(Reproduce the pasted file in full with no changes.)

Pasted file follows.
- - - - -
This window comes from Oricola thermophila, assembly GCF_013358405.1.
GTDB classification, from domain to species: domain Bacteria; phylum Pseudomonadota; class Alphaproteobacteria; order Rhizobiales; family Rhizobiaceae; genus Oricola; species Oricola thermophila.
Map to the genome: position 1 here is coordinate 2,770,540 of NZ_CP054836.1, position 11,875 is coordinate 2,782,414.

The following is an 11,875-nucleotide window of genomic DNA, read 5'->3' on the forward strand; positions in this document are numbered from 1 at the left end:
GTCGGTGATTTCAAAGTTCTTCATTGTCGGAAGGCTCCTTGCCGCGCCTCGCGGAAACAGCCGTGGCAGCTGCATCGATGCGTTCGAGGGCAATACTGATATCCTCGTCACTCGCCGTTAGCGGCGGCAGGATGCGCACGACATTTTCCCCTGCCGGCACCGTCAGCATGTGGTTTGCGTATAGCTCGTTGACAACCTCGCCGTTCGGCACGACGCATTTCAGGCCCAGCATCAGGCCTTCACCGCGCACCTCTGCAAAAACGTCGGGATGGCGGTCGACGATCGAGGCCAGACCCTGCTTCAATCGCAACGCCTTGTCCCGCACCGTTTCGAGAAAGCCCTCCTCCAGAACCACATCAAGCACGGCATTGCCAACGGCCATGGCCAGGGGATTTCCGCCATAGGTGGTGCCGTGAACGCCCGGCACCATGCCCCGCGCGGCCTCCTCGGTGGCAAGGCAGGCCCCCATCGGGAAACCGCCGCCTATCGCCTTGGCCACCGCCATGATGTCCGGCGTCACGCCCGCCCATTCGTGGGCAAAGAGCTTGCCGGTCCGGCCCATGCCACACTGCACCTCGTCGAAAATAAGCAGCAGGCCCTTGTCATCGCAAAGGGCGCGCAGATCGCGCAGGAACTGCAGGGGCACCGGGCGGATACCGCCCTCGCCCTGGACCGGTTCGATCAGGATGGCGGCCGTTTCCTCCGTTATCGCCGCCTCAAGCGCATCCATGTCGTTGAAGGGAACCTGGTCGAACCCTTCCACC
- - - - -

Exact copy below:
This window comes from Oricola thermophila, assembly GCF_013358405.1.
GTDB classification, from domain to species: domain Bacteria; phylum Pseudomonadota; class Alphaproteobacteria; order Rhizobiales; family Rhizobiaceae; genus Oricola; species Oricola thermophila.
Map to the genome: position 1 here is coordinate 2,770,540 of NZ_CP054836.1, position 11,875 is coordinate 2,782,414.

The following is an 11,875-nucleotide window of genomic DNA, read 5'->3' on the forward strand; positions in this document are numbered from 1 at the left end:
GTCGGTGATTTCAAAGTTCTTCATTGTCGGAAGGCTCCTTGCCGCGCCTCGCGGAAACAGCCGTGGCAGCTGCATCGATGCGTTCGAGGGCAATACTGATATCCTCGTCACTCGCCGTTAGCGGCGGCAGGATGCGCACGACATTTTCCCCTGCCGGCACCGTCAGCATGTGGTTTGCGTATAGCTCGTTGACAACCTCGCCGTTCGGCACGACGCATTTCAGGCCCAGCATCAGGCCTTCACCGCGCACCTCTGCAAAAACGTCGGGATGGCGGTCGACGATCGAGGCCAGACCCTGCTTCAATCGCAACGCCTTGTCCCGCACCGTTTCGAGAAAGCCCTCCTCCAGAACCACATCAAGCACGGCATTGCCAACGGCCATGGCCAGGGGATTTCCGCCATAGGTGGTGCCGTGAACGCCCGGCACCATGCCCCGCGCGGCCTCCTCGGTGGCAAGGCAGGCCCCCATCGGGAAACCGCCGCCTATCGCCTTGGCCACCGCCATGATGTCCGGCGTCACGCCCGCCCATTCGTGGGCAAAGAGCTTGCCGGTCCGGCCCATGCCACACTGCACCTCGTCGAAAATAAGCAGCAGGCCCTTGTCATCGCAAAGGGCGCGCAGATCGCGCAGGAACTGCAGGGGCACCGGGCGGATACCGCCCTCGCCCTGGACCGGTTCGATCAGGATGGCGGCCGTTTCCTCCGTTATCGCCGCCTCAAGCGCATCCATGTCGTTGAAGGGAACCTGGTCGAACCCTTCCACC